The Power of Representation: Autism in the Power Rangers Movie
When I went to see the most recent Power Rangers movie, I wasn’t expecting anything more than to watch a fun movie. But then Billy Cranston, one of the main characters, said four words that shook me to the core: “I’m on the spectrum.” I, too, am on the autism spectrum, and I have been perpetually let down by Hollywood’s portrayal of autism. Most of the time, autism is portrayed as a weakness for a character to overcome, or even just to turn the character into a prop. To my amazement, I found that this was not the case with Power Rangers.
Billy’s autism was portrayed as an asset, not a liability. His meticulous attention to detail allowed him to pick up critical information long before anyone else did. His special interest — in this case explosives and other scientific phenomenon — not only proved useful, but actually set the plot in motion. Most critically, Billy proved to be an extremely empathic character. A common misconception about autistic people is that they lack empathy, but in actuality, while autistic people can have difficulty identifying the emotions of others, they tend to respond more empathically than average once they have done so. Billy’s empathy helped the other main characters form emotional bonds with one another, which proved critical in unlocking their abilities and resolving the plot.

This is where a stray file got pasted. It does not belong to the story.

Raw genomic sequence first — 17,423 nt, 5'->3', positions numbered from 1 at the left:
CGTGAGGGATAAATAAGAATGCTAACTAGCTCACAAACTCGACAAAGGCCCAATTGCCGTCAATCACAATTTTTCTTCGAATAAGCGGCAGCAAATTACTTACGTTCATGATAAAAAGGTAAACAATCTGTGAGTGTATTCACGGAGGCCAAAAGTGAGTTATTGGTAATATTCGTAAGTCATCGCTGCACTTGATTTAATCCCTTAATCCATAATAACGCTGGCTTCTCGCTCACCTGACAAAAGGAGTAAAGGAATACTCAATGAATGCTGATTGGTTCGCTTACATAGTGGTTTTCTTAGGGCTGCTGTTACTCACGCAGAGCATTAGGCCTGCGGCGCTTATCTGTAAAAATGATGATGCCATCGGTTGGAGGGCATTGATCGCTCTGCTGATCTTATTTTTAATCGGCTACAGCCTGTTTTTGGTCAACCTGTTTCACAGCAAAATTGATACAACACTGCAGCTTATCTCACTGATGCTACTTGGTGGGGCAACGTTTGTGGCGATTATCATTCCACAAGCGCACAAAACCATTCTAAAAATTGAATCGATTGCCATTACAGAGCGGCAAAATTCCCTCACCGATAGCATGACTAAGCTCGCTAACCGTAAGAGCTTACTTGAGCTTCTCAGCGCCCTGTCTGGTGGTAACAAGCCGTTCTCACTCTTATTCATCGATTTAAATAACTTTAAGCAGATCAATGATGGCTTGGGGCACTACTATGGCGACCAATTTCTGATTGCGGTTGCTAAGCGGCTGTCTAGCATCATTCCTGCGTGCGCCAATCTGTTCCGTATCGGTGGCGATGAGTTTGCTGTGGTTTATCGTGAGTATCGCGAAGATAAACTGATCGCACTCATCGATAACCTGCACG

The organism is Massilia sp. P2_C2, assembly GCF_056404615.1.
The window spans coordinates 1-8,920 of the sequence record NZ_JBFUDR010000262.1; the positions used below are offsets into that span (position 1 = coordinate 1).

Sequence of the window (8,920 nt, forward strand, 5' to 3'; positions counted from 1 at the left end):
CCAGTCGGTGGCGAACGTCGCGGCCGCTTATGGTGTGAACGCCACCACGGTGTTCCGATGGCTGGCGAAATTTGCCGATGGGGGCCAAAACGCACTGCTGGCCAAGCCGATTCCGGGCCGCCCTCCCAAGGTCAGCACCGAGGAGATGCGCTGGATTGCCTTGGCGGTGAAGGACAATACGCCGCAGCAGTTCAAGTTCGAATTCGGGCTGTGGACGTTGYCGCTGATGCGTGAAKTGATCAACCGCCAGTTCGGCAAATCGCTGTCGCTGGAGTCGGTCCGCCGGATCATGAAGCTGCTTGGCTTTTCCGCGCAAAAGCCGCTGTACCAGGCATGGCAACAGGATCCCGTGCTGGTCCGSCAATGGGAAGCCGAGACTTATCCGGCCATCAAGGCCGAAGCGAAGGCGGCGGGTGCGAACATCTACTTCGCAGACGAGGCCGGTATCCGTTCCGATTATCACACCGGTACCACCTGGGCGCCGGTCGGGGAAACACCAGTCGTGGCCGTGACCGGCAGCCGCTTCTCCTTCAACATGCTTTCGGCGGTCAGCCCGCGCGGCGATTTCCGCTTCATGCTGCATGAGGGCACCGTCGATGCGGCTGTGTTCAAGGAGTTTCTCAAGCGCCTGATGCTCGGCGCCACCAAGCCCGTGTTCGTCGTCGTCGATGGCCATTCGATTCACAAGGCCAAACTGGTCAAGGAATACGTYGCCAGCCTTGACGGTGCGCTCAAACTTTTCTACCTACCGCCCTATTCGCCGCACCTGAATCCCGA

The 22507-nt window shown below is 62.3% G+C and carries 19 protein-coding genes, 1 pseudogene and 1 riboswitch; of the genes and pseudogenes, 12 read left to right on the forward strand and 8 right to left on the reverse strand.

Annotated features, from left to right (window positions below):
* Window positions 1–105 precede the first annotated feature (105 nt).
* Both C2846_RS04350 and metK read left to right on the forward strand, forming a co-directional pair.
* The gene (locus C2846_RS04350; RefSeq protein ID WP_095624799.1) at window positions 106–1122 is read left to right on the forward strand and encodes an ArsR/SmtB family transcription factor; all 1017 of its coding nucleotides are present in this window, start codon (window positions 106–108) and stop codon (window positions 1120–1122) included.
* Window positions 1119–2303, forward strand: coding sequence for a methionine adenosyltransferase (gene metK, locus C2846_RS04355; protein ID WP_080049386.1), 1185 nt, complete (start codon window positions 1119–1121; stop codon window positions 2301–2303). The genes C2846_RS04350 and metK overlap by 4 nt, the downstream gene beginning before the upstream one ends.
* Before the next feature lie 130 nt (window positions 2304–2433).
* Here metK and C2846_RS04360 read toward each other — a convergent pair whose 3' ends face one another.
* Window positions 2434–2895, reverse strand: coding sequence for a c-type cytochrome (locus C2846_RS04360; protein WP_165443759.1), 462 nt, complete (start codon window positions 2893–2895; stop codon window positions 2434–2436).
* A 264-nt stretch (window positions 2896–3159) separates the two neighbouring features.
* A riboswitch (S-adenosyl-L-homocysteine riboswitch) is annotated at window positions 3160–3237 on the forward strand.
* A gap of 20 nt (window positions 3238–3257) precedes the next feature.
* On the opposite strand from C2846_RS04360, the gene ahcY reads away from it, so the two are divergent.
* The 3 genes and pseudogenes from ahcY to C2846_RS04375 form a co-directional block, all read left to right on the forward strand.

I have been let down by Hollywood’s portrayals of autistic people as burdens to the neurotypical or clueless savants over and over again, so to encounter an almost perfect portrayal of autism in a Power Rangers movie of all things was a delightful surprise. The combination of this portrayal, witty dialogue, detailed character arcs, and plentiful action made Power Rangers not just a good movie, but an extraordinary one.